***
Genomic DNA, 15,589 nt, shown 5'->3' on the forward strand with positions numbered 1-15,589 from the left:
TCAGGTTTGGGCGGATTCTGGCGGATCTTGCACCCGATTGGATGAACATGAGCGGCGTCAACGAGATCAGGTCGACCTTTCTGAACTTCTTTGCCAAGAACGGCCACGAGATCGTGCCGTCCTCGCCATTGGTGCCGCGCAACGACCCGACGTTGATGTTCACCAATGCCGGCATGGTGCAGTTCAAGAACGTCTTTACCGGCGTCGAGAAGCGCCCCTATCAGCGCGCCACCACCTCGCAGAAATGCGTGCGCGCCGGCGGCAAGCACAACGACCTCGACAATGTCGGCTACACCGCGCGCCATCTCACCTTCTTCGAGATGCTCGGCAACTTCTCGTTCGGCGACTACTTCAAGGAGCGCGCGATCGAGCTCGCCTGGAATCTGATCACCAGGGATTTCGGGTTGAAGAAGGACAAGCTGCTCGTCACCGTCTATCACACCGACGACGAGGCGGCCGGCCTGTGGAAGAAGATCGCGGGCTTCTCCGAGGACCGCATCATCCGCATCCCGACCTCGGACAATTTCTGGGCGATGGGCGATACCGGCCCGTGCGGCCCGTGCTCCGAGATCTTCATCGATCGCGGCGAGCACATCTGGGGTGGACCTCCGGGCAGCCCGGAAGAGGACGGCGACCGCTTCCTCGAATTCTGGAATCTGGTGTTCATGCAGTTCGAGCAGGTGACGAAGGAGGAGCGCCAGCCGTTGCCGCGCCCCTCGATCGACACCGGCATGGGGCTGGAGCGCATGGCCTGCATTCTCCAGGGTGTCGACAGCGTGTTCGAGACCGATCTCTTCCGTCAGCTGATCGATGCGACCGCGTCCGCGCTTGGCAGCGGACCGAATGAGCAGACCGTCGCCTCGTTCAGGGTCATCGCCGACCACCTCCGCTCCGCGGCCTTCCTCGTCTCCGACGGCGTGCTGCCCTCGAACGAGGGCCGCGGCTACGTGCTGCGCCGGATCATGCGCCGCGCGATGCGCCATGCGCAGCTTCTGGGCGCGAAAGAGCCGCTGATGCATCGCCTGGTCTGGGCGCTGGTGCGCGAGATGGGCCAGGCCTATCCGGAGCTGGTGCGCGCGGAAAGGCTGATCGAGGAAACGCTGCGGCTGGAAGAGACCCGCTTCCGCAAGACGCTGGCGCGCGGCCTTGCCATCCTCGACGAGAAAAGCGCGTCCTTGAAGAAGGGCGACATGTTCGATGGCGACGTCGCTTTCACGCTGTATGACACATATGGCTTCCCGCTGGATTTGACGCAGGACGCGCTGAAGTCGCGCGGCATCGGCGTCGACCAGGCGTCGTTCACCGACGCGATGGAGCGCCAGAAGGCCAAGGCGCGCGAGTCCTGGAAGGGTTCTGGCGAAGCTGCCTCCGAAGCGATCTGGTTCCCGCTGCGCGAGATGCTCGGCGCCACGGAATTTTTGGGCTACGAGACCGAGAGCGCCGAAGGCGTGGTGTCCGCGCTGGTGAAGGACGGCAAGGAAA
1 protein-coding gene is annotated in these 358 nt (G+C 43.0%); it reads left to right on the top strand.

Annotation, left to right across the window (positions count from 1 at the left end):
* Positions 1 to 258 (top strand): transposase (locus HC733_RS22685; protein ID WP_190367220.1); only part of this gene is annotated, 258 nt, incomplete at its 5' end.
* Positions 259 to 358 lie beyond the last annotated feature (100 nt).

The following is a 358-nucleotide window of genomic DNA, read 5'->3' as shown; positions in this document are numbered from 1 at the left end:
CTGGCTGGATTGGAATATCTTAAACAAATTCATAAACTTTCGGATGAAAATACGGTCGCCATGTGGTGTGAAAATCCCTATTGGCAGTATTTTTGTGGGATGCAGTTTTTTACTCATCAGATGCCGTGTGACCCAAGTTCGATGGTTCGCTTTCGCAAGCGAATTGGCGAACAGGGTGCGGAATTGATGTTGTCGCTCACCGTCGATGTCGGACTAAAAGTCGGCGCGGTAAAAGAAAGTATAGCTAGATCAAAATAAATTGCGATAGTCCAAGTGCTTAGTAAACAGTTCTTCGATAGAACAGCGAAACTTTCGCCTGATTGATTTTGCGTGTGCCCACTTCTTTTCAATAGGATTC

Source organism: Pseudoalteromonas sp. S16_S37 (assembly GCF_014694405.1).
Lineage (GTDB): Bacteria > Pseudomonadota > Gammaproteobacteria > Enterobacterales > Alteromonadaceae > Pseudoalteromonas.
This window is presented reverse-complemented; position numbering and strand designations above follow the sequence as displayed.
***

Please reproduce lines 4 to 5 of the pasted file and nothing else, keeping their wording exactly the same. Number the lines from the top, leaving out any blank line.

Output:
Annotation, left to right across the window (positions count from 1 at the left end):
* Positions 1 to 258 (top strand): transposase (locus HC733_RS22685; protein ID WP_190367220.1); only part of this gene is annotated, 258 nt, incomplete at its 5' end.